- In Hasselt, you can receive a GAS-fine for scaring the crowd during a carnival parade; in Lokeren, you can get a fine for scaring anyone, anytime.
- Children can be fined for climbing trees in Sint-Niklaas, even in public areas.
- Cat-lovers can receive a GAS fine in Lier if they keep more than five cats in an apartment.
- You can receive a GAS fine for protesting a GAS fine, as seen in Antwerp when locals protested the law.
- In Lokeren, all forms of fortune telling and dream interpretation are banned.
- Lede only allows games in public that are designed as such; all other games require written permission from the mayor, someone to oversee safety precaution, insurance coverage of potential damages and all submitted at least eight days in advance.
- In Ieper, people risk a GAS fine if they fail to notify the municipality when street signs have become illegible.
- Arendonk’s inhabitants risk a fine if they fail to inform the local authorities if they see the oak-processionary or brown-tail caterpillars.
- Arendonk bans fishermen being further than 9.85feet (3m) from their fishing rod.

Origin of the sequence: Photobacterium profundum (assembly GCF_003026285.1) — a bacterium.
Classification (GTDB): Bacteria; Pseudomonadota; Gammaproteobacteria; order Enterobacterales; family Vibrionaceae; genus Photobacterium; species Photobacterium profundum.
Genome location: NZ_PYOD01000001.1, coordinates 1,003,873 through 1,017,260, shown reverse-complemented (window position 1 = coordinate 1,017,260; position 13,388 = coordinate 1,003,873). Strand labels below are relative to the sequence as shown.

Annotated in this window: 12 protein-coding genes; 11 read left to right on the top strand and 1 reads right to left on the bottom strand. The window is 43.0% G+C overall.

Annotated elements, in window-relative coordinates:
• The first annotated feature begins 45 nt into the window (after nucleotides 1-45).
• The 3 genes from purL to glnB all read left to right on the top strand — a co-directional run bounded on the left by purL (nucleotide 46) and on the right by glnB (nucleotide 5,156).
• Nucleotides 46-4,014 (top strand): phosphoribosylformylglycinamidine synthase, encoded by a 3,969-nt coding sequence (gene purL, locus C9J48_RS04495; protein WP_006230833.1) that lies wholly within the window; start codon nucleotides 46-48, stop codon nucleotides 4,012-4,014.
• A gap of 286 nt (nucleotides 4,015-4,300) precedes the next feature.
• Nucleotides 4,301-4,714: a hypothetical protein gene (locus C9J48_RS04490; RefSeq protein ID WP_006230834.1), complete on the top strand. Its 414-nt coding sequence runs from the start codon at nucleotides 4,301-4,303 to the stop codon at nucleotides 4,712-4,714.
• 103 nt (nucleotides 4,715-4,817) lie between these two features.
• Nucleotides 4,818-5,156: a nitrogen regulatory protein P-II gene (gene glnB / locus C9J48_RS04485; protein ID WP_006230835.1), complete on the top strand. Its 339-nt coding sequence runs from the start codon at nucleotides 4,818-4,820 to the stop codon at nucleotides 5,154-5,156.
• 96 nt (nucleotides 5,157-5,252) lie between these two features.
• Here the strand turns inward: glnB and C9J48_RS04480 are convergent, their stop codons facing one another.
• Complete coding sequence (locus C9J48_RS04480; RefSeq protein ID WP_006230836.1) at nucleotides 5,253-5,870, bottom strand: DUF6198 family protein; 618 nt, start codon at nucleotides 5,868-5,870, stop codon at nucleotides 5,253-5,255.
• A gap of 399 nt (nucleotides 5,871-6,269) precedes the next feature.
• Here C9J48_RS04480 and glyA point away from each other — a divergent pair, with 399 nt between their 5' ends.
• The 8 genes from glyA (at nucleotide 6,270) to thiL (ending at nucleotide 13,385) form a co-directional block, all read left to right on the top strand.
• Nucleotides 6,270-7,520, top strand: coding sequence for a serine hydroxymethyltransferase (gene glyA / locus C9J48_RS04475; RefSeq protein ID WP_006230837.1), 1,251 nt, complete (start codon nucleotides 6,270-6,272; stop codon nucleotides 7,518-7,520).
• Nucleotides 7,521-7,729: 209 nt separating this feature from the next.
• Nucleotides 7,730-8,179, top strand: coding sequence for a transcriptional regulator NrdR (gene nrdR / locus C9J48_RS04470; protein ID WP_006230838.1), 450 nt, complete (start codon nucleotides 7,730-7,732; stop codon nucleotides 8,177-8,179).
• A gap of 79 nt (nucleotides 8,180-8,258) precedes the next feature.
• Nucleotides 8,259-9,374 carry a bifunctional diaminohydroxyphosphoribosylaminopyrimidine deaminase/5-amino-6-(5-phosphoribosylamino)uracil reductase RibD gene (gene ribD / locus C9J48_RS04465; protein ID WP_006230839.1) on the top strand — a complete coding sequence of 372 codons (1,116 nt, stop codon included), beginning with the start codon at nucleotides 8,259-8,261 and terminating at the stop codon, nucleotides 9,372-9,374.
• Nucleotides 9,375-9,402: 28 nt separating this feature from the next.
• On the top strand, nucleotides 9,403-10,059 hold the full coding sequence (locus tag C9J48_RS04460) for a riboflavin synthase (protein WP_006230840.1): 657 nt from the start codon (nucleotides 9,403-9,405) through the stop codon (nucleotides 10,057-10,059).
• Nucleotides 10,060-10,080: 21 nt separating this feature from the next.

9. Dogs and oxen can propel army vehicles
Several of Belgians weird laws revolve around the pursuit of advancing technology. One such law dating to 1939 concerns the military, which dictates that ‘beasts of burden (horses, oxen, dogs, etc.)’ can be requisitioned for any vehicles employed by the army. Although, perhaps that wouldn’t be useful if a drone runs out of fuel.
10. You can keep your last cow, pig, goats, sheep, and chickens
Belgian law provides a list of items that a bailiff cannot seize. Although a handy list, it includes some outdated elements such as livestock and one month’s worth of livestock feed. It is yet to be seen if this law would safeguard the chickens and pork fillets in your freezer.